How to handle Hayne’s changes
Anthony Keane explains why you should pay attention to the banking royal commission outcomes
SAVERS, borrowers and investors need to take more interest in their own money matters following the banking royal commission’s scathing final report.
Recommendations to ban ongoing commissions and cut fees for financial advice, mortgage broking, insurance and superannuation have been widely welcomed, and will prevent rip-offs that have cost Australians hundreds of millions of dollars.
But they are also tipped to cause financial professionals to raise upfront fees or quit.
Whether it’s getting a home loan, buying cars, taking financial advice or signing up for life insurance, many sectors are impacted by Commissioner Kenneth Hayne’s final recommendations.
Financial research group Canstar says the most controversial recommendation, banning mortgage brokers’ commissions and making customers – rather than banks – pay brokers upfront, could lead to “quite an exodus”.
Canstar group executive of financial services Steve Mickenbecker said the 76 recommendations were good for consumers in many ways.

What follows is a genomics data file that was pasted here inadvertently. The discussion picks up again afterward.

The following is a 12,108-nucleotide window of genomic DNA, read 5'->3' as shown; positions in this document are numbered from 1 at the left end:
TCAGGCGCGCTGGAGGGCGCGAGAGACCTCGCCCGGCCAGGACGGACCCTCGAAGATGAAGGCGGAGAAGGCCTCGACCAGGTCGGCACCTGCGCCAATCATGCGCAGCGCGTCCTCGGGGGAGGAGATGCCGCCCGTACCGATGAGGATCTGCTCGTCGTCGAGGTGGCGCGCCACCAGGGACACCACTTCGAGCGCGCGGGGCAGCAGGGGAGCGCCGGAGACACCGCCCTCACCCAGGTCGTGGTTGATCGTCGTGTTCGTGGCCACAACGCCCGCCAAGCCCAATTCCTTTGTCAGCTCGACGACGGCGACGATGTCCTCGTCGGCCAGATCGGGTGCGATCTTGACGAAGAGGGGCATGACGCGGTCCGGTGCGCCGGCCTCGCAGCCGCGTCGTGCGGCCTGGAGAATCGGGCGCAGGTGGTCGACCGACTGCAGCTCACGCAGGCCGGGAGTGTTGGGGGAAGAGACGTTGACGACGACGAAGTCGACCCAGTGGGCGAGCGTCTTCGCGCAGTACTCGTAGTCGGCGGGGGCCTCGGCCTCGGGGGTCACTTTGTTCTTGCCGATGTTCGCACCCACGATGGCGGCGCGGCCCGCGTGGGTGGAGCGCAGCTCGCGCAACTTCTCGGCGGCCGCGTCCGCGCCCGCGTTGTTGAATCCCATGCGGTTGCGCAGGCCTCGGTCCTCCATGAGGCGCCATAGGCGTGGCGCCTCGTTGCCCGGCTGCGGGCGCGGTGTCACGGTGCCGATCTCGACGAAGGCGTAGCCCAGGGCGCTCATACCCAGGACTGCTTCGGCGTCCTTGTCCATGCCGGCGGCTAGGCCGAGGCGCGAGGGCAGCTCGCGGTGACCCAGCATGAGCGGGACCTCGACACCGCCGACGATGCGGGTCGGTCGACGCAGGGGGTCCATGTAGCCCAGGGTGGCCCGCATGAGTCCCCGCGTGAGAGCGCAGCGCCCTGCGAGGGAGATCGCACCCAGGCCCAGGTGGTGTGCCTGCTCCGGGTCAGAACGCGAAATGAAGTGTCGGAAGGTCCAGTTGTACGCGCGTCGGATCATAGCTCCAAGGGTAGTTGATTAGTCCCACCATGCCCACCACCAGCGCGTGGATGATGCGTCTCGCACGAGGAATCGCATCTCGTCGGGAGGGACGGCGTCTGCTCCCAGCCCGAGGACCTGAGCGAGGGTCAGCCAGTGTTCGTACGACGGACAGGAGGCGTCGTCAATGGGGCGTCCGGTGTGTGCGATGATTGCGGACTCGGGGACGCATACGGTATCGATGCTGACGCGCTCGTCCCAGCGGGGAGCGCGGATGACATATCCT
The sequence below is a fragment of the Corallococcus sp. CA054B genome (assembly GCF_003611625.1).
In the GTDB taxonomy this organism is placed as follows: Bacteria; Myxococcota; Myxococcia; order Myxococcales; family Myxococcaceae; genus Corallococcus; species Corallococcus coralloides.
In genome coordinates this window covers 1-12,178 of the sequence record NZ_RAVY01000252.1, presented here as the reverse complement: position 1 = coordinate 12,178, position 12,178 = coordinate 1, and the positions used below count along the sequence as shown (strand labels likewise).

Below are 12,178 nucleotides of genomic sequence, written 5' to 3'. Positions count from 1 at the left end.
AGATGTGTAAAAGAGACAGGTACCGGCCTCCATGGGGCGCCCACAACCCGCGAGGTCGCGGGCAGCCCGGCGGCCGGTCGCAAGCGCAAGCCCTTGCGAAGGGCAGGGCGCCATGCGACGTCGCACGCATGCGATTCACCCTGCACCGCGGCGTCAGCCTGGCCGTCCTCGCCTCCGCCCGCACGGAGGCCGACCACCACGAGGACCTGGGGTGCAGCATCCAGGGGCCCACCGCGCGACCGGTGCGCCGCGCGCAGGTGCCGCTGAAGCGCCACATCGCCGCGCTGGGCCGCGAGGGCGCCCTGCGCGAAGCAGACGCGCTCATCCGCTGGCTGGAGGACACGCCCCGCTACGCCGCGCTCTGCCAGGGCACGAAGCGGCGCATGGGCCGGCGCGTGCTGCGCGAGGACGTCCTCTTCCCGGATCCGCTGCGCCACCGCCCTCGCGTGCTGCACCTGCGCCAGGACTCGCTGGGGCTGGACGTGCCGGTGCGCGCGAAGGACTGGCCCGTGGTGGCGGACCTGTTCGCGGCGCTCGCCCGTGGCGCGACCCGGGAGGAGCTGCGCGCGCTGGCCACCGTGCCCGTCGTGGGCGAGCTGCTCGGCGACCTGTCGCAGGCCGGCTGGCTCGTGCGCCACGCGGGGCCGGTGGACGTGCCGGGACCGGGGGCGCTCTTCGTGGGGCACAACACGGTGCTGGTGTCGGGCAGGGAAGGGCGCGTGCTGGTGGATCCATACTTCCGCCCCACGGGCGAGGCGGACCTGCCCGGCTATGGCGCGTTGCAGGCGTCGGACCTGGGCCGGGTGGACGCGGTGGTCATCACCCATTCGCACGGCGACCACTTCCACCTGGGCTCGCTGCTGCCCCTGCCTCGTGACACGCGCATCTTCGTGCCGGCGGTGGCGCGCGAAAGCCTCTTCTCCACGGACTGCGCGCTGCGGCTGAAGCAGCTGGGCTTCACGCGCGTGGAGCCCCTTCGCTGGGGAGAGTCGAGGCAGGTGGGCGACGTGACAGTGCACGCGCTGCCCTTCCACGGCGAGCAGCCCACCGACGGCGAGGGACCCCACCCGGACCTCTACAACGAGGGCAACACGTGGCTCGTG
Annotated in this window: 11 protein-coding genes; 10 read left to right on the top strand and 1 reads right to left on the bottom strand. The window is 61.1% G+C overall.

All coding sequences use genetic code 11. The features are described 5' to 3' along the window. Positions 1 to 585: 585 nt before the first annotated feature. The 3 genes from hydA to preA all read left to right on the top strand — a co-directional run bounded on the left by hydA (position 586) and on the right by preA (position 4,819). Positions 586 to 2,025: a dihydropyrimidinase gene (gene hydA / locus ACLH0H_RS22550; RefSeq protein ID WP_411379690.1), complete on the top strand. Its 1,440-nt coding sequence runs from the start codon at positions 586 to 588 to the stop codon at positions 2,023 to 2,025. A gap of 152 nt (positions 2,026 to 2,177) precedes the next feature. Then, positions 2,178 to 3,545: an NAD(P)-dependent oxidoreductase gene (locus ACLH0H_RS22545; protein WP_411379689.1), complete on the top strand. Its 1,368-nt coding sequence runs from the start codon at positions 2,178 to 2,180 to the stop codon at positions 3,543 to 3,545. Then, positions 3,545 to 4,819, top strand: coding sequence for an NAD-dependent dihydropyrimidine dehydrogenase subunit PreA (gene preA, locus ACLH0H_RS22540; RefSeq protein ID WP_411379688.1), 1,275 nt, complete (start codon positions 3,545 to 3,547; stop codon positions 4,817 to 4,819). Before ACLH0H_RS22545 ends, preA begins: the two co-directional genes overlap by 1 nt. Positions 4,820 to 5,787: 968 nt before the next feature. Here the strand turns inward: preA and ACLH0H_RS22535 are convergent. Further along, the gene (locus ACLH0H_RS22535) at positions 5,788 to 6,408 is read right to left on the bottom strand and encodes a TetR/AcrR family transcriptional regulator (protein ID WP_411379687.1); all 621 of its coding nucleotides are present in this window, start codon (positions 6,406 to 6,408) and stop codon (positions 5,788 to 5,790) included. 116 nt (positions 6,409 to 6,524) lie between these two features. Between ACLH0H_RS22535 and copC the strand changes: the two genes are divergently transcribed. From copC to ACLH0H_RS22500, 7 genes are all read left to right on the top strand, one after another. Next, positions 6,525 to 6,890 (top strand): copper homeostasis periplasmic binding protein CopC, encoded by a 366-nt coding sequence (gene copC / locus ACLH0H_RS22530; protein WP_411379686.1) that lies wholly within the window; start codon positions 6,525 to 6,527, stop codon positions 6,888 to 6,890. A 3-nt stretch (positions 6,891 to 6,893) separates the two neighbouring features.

“It doesn’t tighten up on lending criteria more than we have seen,” he said. “That’s great news because the banks have already tightened up enough. The other major change is that borrowers, investors and super fund members can now get a higher level of confidence in the advice they’re receiving.
“One thing the royal commission has shown us all is that people who don’t take enough interest in their own finances end up getting a lesser deal than they should.”
Financial advisers – a target after big banks charged fees for no service and fees to dead people – have warned that advice could become more expensive once all trailing commissions are banned.
Lifespan Financial Planning chief executive Eugene Ardino predicted a dramatic rise in upfront fees and fewer people being able to afford advice.
“Upfront fees currently average $2000 to $4000,” he said. “Advisers are prepared to initially service clients at a massive loss because of the possibility of an ongoing relationship with the client on a retainer basis.
“If you consider a reasonable hourly rate to be $250-$400, then the real price for (detailed) advice ranges from about $6000 to $14,000.”
Other Hayne recommendations aim to prevent dodgy car finance by no longer making car dealers exempt from full lending laws, and putting a cap on car retailers’ add-on insurance offers.
People’s Choice Credit Union’s Stuart Symons said the changes would make it easier for consumers to make better car-financing decisions.
COMMISSIONER KENNETH HAYNE